Building an Attack: You look at great attacking games in the history of chess and everything looks so easy and logical. Then you go to the game, inspired and ready to create a deadly attack, but somehow that’s not as easy to achieve as you thought in the first place. So, how do they do it? How come some players always seem to get positions where they can attack?
First of all, it has to be said that great attackers have an incredible sense of initiative. Secondly, they are very inventive as well. They have the ability to find active ideas in the dullest positions.
It’s in their blood; their intuition works very well and they seem to be able to achieve the impossible. But that’s not all. They find these ideas because they are constantly looking for them. They always take into account active moves first and look for ways to improve their pieces. These things don’t come easy to the positional players, for example.
Building an Attack: The good news is, it is a quality that you can train and improve. – Part 1
And now, let me show you some magic that happened only a few days ago, in the second round of the strong women’s closed tournament that is taking place in Saint Louis, the Cairns Cup.
After ten moves, the following position was reached in the game between Mariya Muzychuk and Humpy Koneru:
White has the bishop pair but after black’s 10…Nc5, it seems that this won’t be for long. She does have a strong pawn on e5 that gives her more space, but that doesn’t seem like much either, you might say. And you’d be right; the position is equal.
The game continued with another normal-looking move, 11.Rb1 – developing the rook and slowing down the development of the bishop on b5. But that’s not all. Mariya had already spotted an active idea that becomes clear after the following moves – 11…Nxd3 12.cxd3 – b6:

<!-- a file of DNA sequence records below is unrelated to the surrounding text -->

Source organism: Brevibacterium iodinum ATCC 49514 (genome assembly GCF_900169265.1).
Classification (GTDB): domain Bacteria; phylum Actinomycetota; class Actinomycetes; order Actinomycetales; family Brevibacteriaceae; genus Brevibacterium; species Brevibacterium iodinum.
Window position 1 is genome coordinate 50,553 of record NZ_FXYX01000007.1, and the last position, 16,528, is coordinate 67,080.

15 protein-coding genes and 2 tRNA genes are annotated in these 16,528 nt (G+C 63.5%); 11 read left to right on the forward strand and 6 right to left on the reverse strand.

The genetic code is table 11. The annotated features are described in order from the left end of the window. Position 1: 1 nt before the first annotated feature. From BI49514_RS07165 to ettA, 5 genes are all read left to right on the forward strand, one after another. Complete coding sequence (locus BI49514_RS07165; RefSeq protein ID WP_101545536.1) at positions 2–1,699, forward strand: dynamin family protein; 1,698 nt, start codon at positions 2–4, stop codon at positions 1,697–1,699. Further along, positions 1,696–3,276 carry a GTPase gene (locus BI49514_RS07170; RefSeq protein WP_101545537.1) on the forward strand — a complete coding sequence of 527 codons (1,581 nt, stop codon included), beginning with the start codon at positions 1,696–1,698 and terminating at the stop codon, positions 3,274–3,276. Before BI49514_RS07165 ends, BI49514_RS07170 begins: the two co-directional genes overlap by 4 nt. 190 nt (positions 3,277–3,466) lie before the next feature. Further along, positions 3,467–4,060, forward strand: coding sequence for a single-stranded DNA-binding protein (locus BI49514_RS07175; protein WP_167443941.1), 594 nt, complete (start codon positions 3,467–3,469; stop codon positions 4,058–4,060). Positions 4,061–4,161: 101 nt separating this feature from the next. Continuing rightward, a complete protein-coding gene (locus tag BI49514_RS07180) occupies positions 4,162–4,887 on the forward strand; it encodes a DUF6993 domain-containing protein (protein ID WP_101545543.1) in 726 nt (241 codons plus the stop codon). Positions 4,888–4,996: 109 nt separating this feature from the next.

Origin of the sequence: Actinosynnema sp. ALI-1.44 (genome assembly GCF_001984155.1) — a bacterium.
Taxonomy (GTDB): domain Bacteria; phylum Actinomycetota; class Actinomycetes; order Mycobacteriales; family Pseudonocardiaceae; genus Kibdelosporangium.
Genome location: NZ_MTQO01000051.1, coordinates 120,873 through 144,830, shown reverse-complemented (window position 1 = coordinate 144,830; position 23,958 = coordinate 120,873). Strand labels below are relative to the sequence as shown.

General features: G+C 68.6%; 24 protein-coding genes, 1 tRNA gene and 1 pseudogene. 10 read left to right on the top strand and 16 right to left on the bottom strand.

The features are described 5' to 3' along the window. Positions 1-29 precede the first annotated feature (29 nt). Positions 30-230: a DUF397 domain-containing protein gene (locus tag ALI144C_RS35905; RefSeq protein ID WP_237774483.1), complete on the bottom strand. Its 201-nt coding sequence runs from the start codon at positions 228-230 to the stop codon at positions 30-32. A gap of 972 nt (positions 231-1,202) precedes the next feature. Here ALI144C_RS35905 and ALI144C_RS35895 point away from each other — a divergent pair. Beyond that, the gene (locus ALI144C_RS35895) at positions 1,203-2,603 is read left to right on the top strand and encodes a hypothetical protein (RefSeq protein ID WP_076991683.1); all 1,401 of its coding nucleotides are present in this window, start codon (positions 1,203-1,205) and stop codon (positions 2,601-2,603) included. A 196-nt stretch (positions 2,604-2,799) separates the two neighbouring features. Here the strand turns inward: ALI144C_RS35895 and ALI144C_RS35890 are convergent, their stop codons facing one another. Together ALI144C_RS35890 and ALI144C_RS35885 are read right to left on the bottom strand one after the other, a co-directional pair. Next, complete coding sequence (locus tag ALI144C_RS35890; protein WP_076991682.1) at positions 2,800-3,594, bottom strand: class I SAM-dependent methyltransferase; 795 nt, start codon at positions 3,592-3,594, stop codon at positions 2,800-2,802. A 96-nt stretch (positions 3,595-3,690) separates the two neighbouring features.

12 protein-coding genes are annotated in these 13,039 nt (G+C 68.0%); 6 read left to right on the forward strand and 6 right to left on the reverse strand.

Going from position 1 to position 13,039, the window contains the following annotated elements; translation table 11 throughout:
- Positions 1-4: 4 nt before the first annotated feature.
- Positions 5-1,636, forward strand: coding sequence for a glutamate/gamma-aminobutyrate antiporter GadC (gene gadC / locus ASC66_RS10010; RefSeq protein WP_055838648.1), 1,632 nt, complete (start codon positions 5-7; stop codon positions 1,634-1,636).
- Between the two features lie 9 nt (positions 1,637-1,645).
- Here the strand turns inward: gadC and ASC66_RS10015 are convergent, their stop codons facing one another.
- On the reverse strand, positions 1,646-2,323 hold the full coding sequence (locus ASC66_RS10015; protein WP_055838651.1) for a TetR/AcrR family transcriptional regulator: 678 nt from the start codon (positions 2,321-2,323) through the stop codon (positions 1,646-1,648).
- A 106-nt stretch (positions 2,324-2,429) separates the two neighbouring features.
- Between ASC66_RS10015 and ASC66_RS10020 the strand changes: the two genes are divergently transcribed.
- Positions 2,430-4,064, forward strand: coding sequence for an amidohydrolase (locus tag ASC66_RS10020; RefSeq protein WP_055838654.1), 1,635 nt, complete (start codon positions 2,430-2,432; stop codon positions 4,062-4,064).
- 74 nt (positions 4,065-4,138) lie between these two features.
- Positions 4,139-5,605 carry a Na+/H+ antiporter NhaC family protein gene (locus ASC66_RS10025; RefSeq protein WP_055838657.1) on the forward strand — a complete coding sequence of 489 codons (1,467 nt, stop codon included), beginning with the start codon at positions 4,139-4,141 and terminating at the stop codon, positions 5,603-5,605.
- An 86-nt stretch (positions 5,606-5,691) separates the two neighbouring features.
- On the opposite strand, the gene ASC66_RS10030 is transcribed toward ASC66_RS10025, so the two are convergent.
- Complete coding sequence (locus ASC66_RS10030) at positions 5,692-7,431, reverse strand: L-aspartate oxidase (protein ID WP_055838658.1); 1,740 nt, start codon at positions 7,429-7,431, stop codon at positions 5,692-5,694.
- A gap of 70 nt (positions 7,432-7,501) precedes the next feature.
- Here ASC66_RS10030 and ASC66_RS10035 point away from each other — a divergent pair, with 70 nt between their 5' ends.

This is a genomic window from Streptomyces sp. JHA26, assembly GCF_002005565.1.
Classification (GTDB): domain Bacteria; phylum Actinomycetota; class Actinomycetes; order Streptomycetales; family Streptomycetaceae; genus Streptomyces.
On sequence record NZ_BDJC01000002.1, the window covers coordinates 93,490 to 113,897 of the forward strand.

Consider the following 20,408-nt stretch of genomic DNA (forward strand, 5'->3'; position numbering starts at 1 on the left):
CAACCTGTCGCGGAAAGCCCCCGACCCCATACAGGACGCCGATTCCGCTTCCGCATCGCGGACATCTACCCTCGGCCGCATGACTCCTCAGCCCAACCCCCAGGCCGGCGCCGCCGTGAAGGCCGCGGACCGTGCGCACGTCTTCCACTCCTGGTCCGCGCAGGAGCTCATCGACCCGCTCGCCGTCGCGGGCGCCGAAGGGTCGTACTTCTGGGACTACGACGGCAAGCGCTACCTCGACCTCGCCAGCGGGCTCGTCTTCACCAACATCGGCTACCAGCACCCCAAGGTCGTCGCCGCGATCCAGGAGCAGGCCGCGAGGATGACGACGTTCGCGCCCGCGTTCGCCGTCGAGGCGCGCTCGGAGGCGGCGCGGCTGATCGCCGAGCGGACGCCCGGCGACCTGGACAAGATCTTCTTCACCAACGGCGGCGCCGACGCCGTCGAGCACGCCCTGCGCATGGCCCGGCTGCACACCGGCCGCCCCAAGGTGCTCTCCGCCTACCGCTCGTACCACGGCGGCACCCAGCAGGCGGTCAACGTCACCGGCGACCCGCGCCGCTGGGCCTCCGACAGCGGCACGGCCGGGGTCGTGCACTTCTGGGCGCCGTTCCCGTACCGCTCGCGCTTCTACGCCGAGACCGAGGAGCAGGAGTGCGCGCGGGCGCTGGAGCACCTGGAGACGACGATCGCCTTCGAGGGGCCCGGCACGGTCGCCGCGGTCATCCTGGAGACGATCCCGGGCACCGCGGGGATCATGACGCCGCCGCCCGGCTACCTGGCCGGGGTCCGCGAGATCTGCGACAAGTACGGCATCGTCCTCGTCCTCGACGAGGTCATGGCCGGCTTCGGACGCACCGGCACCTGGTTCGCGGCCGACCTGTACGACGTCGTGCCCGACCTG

13. Rb4! The rook was never meant to stay on the b file; it will be transferred on the kingside and suddenly attacking ideas spring into mind.
Building an Attack: The good news is, it is a quality that you can train and improve. – Part 2
However, it still seems like nothing much, as black’s bishop will be developed to f5 and could do a good job defending the king. However, Mariya had that covered as well. After the moves 13…Bf5 14. Qf3 – c5 15. Rf4 – Bg6 she threw another arrow at her opponent:
16.h4! Her intentions are clear – advance the pawn to h5 and, after Rg4, start asking questions along with the g file. Black reacted with the normal 16…h5 and now she went 17.g4! sacrificing the h pawn for a long-term initiative. And just like that, in only 5 moves, white has managed to take the game into the sharp territory. Of course, it is impossible to calculate any line until the end, but it becomes clear that black’s position will not be easy to play.
There will be threats along with the h file, as well as on the g file. Black is still doing okay according to the computer, but for a human, these positions are unpleasant and very difficult to play.
Koneru accepted the sacrifice and now we see white’s idea:
18. Qg2! with the simple threat of trapping the black queen after 19. g5. After 19…Qe7 20.gxh5 – Bxh5 more pieces join the attack:
20. Re3! It is hard to believe that only 10 moves ago the position looked completely equal and now she has achieved a decisive advantage, while black hasn’t made any obvious mistake. The following moment is critical and, without much time left on the clock, Mariya exploits it brilliantly:
24.e6! Now black’s position is blown open and the weakness of the king is obvious. Things are far from over, but the attack along the g and h files looks more than promising.
After 24…fxe6 25.Rg3 – Kh7 26. Rh4 – Qf7 27. Rg5 – Rg8 things look really bad for black, but she still had to find one more brilliant move:
28.Kf1! In the middle of an attack, a prophylactic move! Black is now hopeless against the threat of Rxh5.
A beautiful game from the Ukrainian player, who not only started an attack out of nowhere but also conducted it brilliantly.